What I'm reading

The Summer Syllabus: Best commentaries of 2019

Back in the old country after a full and challenging year. In honour of the switch to the southern hemisphere, the list returns to it’s original Summer title. There’s a lot of ‘funny’ this year. Lucky you! I’ve decided to put an asterisk next to pieces that I especially liked for those who prefer a slimmer list.

Academia

Anthropology/ethnography

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What I'm reading

When words look and feel like their meanings

I’ve finally had a good look at Jean-François Champollion’s 1824 Précisthe book in which he lays out his famous decipherment of Egyptian hieroglyphics. Of course, I didn’t read every last sentence of its 588 pages, and I’m even surprised that I got through its full title: Précis du système hiéroglyphique des anciens égyptiens, ou, Recherche sur les éléments premiers de cette écriture sacrée.

But I did get a sense of his achievement, including the rivalry with other contemporary Egyptologists such as Thomas Young, and his fine attention to detail witnessed especially in the beautiful concordance tables of hieroglyphic, hieratic and demotic scripts:

As someone who is absolutely not an Egyptologist, I was also quite happy to learn a few stray things along the way. For example, that the Rosetta stone did not provide an instant skeleton key to unravel the mystery, as popularly supposed. Continue reading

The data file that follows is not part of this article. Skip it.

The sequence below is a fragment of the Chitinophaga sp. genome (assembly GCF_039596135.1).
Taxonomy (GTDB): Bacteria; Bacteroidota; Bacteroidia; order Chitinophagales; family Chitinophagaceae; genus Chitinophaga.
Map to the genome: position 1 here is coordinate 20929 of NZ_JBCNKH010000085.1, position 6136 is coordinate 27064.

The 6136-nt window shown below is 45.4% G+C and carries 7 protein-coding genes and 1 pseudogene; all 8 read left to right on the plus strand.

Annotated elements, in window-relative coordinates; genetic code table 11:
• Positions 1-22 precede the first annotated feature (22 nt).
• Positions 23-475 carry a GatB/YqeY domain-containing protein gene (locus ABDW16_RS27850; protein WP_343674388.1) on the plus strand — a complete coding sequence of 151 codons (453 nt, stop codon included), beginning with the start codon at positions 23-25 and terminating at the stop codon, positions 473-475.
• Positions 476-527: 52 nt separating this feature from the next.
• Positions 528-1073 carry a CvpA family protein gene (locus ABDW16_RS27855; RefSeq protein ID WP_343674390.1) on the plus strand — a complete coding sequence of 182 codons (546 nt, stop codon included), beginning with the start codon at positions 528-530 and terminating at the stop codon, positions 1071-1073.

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What I'm reading

The Winter Syllabus: Best commentaries of 2018

An odd list for an odd year. I have probably spent more time frantically reading about Brexit than anything else, but I assure you there is no Brexit here because we all deserve happiness. Next year I may struggle to maintain myself. (In case you’re wondering, Bloomberg has the best commentary.)

Strangely I read almost nothing about sex that was worth including in this list. The recent Quartz piece only made the cut because, as Jason Wilson put it, it’s a “sly, deadpan masterpiece”. Also, its title is the opposite of its actual message suggesting that the editor didn’t really read it.

Meanwhile, the over-representation of articles on academia reflects both the quality of commentaries in 2018, as well as my increasing anxiety about what the research sector is really all about and whether I’m in danger of going down with the ship.

Categories are somewhat arbitrary, and many of the pieces could be under several headings at once. Debbie Cameron’s ‘Shibboleths’, for example, seems to belong almost everywhere.

Enjoy! And if you come across any great or thought-provoking writing in 2019, please send it my way.

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What I'm reading

Best journalism of 2017 (with bonus ‘worst of’ section)

Welcome to the Winter Syllabus 2017, a collection of articles and commentaries that captured my attention. (See also 2016, 2015, 2014.) I use the term ‘journalism’ loosely.